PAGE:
It is currently quite easy for students or designers/engineers to find very general books on the various aspects of safety, reliability and dependability of computer system architectures, and partial treatments of the elements that comprise an effective system architecture. It is not so easy to find a single source reference for all these aspects of system design. However, the purpose of this book is to present, in a single volume, a full description of all the constraints (including legal contexts around performance, reliability norms, etc.) and examples of architectures from various fields of application, including: railways, aeronautics, space, automobile and industrial automation.
The content of the book is drawn from the experience of numerous people who are deeply immersed in the design and delivery (from conception to test and validation), safety (analysis of safety: FMEA, HA, etc.) and evaluation of critical systems. The involvement of real world industrial applications is handled in such as a way as to avoid problems of confidentiality, and thus allows for the inclusion of new, useful information (photos, architecture plans/schematics, real examples).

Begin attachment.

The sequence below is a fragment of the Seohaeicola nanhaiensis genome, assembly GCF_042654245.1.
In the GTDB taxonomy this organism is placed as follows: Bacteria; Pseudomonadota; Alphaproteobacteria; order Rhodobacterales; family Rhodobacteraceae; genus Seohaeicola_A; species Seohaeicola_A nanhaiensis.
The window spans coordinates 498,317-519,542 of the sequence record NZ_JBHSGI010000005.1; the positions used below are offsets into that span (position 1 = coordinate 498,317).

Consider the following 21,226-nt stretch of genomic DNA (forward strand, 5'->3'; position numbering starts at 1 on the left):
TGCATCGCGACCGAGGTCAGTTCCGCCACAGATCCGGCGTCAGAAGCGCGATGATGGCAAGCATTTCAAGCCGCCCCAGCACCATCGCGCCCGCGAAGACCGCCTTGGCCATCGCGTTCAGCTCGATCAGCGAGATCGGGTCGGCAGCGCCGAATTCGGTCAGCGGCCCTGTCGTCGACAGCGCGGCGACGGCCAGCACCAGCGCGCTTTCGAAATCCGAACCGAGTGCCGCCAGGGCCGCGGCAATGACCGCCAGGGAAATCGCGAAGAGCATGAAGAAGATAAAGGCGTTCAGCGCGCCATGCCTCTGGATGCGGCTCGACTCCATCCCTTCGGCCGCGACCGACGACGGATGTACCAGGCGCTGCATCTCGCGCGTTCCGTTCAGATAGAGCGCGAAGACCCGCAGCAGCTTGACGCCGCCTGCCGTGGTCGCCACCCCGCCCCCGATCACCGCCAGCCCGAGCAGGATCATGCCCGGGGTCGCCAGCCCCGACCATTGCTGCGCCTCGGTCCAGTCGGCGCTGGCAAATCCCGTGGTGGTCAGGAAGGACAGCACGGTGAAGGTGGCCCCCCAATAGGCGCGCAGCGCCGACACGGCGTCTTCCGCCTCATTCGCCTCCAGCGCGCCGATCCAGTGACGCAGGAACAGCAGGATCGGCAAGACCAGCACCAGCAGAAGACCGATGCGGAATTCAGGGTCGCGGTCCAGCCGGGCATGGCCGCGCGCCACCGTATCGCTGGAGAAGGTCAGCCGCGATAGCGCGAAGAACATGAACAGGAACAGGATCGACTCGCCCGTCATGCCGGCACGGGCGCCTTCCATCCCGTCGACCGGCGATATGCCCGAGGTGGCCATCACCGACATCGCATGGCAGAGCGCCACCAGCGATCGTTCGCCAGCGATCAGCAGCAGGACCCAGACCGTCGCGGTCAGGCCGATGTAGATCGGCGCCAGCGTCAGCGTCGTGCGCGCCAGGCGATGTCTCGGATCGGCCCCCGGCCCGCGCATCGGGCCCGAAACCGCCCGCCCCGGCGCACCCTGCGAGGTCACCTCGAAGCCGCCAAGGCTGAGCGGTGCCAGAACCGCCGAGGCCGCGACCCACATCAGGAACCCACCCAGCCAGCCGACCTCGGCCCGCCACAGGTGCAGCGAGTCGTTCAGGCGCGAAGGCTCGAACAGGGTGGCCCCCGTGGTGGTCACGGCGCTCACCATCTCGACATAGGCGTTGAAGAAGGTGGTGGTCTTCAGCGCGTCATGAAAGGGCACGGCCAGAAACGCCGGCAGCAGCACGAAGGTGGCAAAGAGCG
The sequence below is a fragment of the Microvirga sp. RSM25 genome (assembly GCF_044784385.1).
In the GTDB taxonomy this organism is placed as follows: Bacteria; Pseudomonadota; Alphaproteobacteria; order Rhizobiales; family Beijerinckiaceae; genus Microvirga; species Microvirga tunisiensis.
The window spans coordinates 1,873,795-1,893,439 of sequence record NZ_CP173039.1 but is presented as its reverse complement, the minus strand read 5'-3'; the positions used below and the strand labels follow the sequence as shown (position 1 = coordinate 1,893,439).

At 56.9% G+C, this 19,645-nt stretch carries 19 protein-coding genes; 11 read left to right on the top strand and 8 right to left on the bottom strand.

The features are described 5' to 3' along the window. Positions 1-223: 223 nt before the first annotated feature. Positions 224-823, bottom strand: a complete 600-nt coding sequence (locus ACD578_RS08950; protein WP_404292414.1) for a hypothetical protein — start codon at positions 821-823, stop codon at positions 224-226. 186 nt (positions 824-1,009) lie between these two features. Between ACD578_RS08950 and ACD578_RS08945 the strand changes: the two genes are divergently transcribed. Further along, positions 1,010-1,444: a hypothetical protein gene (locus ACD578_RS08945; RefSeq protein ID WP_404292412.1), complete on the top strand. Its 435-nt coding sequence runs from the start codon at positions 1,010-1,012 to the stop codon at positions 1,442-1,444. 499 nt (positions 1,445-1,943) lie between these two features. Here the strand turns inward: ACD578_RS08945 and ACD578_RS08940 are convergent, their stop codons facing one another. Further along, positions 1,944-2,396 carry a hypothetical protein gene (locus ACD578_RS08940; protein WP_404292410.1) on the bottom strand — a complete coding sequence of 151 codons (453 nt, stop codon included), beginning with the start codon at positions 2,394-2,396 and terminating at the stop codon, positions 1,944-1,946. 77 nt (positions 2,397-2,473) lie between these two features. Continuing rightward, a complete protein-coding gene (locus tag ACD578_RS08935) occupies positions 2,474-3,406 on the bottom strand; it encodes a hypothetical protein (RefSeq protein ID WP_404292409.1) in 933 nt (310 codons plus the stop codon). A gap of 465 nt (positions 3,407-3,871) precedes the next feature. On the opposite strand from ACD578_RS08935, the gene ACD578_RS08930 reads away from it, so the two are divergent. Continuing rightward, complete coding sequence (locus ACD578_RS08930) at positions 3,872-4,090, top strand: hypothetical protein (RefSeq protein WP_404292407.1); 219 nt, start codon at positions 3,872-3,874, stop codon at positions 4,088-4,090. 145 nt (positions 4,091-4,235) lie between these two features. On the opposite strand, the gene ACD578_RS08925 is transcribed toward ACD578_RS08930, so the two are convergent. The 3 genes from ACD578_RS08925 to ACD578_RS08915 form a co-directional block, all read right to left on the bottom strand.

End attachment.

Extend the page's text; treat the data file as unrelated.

A review of the principles of the safety of software-based equipment, this book begins by presenting the definition principles of safety objectives. It then moves on to show how it is possible to define a safety architecture (including redundancy, diversification, error-detection techniques) on the basis of safety objectives and how to identify objectives related to software programs. From software objectives, the authors present the different safety techniques (fault detection, redundancy and quality control). "Certifiable system" aspects are taken into account throughout the book. Contents 1. Safety Management.
2. From System to Software.
3. Certifiable Systems.
4. Risk and Safety Levels.
5. Principles of Hardware Safety.
6. Principles of Software Safety.